On 12 June 1943 Daniel Swift’s grandfather, Acting Squadron Leader Eric Swift, DFC, was the pilot of a Lancaster bomber that crashed after a bombing raid on Münster. His body washed onto a Dutch beach and now lies in a military cemetery at Bergen op Zoom. Bomber County opens with a pilgrimage by Daniel Swift and his father Jeremy to the war graves of the Netherlands. ‘The rows of headstones in their ordered ranks carry on the military idea, giving the appearance as of a battalion on parade,’ explained the Imperial (now Commonwealth) War Graves Commission in 1918, justifying the cemeteries’ design. As to gravestone inscriptions, ‘it is clearly undesirable to allow free scope for the effusions of the mortuary mason, the sentimental versifier, or the crank’. Swift, though, chafed at such regimentation when it came to an act of family remembrance. He has written an original, meditative and arresting memorial to his grandfather – and something both finer and deeper than a family memoir.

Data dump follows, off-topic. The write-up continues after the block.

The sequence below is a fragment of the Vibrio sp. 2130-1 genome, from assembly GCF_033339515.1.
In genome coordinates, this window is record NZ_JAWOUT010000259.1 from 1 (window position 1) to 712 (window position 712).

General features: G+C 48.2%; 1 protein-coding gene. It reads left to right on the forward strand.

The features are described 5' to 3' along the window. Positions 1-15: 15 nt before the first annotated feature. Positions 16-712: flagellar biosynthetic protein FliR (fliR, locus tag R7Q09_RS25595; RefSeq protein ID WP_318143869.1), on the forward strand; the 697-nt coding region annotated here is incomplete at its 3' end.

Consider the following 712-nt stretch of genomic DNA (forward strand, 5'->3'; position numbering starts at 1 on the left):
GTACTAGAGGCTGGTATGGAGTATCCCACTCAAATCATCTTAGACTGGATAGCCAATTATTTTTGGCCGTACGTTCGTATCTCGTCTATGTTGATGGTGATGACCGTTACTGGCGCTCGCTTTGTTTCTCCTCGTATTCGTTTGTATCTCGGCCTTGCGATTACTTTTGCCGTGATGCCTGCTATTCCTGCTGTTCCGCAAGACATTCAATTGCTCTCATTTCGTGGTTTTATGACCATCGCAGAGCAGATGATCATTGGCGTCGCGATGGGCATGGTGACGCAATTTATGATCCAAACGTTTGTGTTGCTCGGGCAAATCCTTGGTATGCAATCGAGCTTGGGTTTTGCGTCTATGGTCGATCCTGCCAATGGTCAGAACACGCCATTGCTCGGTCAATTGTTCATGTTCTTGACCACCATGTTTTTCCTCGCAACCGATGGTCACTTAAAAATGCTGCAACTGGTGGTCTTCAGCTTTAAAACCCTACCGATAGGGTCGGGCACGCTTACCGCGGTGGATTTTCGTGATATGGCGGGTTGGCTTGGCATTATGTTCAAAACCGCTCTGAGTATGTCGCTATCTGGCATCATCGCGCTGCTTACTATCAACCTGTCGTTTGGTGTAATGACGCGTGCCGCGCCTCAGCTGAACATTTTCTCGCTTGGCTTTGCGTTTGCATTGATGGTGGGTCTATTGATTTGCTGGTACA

Bomber County reads like a discreetly expressed but intensely felt act of filial love: Swift’s gift to his father, who was a small boy when his own father died in the North Sea. Eric Swift’s widow soon remarried and the family talked scantly and conventionally of the dead